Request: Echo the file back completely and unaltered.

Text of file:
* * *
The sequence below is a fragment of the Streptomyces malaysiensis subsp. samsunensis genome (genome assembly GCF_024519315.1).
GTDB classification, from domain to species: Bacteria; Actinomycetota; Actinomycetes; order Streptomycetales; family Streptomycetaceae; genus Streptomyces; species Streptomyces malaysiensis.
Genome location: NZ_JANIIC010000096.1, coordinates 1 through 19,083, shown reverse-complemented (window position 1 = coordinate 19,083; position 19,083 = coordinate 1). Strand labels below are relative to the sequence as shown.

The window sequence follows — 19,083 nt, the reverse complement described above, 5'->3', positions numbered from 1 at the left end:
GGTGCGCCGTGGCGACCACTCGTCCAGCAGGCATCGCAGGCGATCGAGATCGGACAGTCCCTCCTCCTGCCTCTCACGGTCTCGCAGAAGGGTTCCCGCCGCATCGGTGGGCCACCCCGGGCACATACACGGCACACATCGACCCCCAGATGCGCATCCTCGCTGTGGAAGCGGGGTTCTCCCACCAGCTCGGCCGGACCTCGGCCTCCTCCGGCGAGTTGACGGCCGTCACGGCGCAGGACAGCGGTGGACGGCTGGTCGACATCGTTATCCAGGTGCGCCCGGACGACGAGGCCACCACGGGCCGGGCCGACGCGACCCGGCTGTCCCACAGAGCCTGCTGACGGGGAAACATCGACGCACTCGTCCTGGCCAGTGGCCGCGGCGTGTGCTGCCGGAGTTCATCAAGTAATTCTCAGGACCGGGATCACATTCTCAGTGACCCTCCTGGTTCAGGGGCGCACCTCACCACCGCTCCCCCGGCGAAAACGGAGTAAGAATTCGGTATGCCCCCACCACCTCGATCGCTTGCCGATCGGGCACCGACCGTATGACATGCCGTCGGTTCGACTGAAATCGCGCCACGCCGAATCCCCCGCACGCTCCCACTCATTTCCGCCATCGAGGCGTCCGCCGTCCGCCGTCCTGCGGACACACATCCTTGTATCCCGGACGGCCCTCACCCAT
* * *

The sequence below is a fragment of the Streptomyces malaysiensis subsp. samsunensis genome (genome assembly GCF_024519315.1).
GTDB classification, from domain to species: Bacteria; Actinomycetota; Actinomycetes; order Streptomycetales; family Streptomycetaceae; genus Streptomyces; species Streptomyces malaysiensis.
Genome location: NZ_JANIIC010000096.1, coordinates 1 through 19,083, shown reverse-complemented (window position 1 = coordinate 19,083; position 19,083 = coordinate 1). Strand labels below are relative to the sequence as shown.

The window sequence follows — 19,083 nt, the reverse complement described above, 5'->3', positions numbered from 1 at the left end:
GGTGCGCCGTGGCGACCACTCGTCCAGCAGGCATCGCAGGCGATCGAGATCGGACAGTCCCTCCTCCTGCCTCTCACGGTCTCGCAGAAGGGTTCCCGCCGCATCGGTGGGCCACCCCGGGCACATACACGGCACACATCGACCCCCAGATGCGCATCCTCGCTGTGGAAGCGGGGTTCTCCCACCAGCTCGGCCGGACCTCGGCCTCCTCCGGCGAGTTGACGGCCGTCACGGCGCAGGACAGCGGTGGACGGCTGGTCGACATCGTTATCCAGGTGCGCCCGGACGACGAGGCCACCACGGGCCGGGCCGACGCGACCCGGCTGTCCCACAGAGCCTGCTGACGGGGAAACATCGACGCACTCGTCCTGGCCAGTGGCCGCGGCGTGTGCTGCCGGAGTTCATCAAGTAATTCTCAGGACCGGGATCACATTCTCAGTGACCCTCCTGGTTCAGGGGCGCACCTCACCACCGCTCCCCCGGCGAAAACGGAGTAAGAATTCGGTATGCCCCCACCACCTCGATCGCTTGCCGATCGGGCACCGACCGTATGACATGCCGTCGGTTCGACTGAAATCGCGCCACGCCGAATCCCCCGCACGCTCCCACTCATTTCCGCCATCGAGGCGTCCGCCGTCCGCCGTCCTGCGGACACACATCCTTGTATCCCGGACGGCCCTCACCCAT